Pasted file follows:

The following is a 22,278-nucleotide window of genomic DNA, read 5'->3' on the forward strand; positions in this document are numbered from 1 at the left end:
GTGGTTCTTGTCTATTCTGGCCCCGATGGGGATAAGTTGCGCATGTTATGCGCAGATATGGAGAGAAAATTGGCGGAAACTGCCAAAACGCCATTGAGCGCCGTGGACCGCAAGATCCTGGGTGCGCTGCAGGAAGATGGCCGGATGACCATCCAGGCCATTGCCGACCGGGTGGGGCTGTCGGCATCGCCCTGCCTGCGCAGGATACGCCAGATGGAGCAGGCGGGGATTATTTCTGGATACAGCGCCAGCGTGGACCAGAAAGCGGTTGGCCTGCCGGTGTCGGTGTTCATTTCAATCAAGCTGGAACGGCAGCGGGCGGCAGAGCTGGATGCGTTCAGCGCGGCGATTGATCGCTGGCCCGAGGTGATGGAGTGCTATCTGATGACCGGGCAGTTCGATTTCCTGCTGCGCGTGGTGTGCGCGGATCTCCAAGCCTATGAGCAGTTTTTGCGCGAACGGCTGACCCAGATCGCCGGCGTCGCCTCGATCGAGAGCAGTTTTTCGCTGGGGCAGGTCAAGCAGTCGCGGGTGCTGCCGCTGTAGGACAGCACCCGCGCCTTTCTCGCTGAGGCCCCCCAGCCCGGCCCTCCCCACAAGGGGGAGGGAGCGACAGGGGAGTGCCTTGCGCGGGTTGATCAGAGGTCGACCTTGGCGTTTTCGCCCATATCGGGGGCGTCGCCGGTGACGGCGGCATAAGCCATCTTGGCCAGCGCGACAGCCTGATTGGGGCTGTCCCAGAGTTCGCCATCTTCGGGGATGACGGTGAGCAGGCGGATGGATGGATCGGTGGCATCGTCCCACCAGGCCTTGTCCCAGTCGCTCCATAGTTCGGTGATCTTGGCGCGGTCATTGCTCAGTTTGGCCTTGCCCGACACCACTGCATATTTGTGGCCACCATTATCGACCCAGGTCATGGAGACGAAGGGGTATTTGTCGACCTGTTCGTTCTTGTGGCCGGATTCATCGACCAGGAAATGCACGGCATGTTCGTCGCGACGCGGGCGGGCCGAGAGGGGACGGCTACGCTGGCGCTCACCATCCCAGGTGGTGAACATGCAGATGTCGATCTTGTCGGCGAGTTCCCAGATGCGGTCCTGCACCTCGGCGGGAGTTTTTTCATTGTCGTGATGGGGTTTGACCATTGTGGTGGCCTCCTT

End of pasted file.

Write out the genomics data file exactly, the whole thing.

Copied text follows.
The following is a 22,278-nucleotide window of genomic DNA, read 5'->3' on the forward strand; positions in this document are numbered from 1 at the left end:
GTGGTTCTTGTCTATTCTGGCCCCGATGGGGATAAGTTGCGCATGTTATGCGCAGATATGGAGAGAAAATTGGCGGAAACTGCCAAAACGCCATTGAGCGCCGTGGACCGCAAGATCCTGGGTGCGCTGCAGGAAGATGGCCGGATGACCATCCAGGCCATTGCCGACCGGGTGGGGCTGTCGGCATCGCCCTGCCTGCGCAGGATACGCCAGATGGAGCAGGCGGGGATTATTTCTGGATACAGCGCCAGCGTGGACCAGAAAGCGGTTGGCCTGCCGGTGTCGGTGTTCATTTCAATCAAGCTGGAACGGCAGCGGGCGGCAGAGCTGGATGCGTTCAGCGCGGCGATTGATCGCTGGCCCGAGGTGATGGAGTGCTATCTGATGACCGGGCAGTTCGATTTCCTGCTGCGCGTGGTGTGCGCGGATCTCCAAGCCTATGAGCAGTTTTTGCGCGAACGGCTGACCCAGATCGCCGGCGTCGCCTCGATCGAGAGCAGTTTTTCGCTGGGGCAGGTCAAGCAGTCGCGGGTGCTGCCGCTGTAGGACAGCACCCGCGCCTTTCTCGCTGAGGCCCCCCAGCCCGGCCCTCCCCACAAGGGGGAGGGAGCGACAGGGGAGTGCCTTGCGCGGGTTGATCAGAGGTCGACCTTGGCGTTTTCGCCCATATCGGGGGCGTCGCCGGTGACGGCGGCATAAGCCATCTTGGCCAGCGCGACAGCCTGATTGGGGCTGTCCCAGAGTTCGCCATCTTCGGGGATGACGGTGAGCAGGCGGATGGATGGATCGGTGGCATCGTCCCACCAGGCCTTGTCCCAGTCGCTCCATAGTTCGGTGATCTTGGCGCGGTCATTGCTCAGTTTGGCCTTGCCCGACACCACTGCATATTTGTGGCCACCATTATCGACCCAGGTCATGGAGACGAAGGGGTATTTGTCGACCTGTTCGTTCTTGTGGCCGGATTCATCGACCAGGAAATGCACGGCATGTTCGTCGCGACGCGGGCGGGCCGAGAGGGGACGGCTACGCTGGCGCTCACCATCCCAGGTGGTGAACATGCAGATGTCGATCTTGTCGGCGAGTTCCCAGATGCGGTCCTGCACCTCGGCGGGAGTTTTTTCATTGTCGTGATGGGGTTTGACCATTGTGGTGGCCTCCTT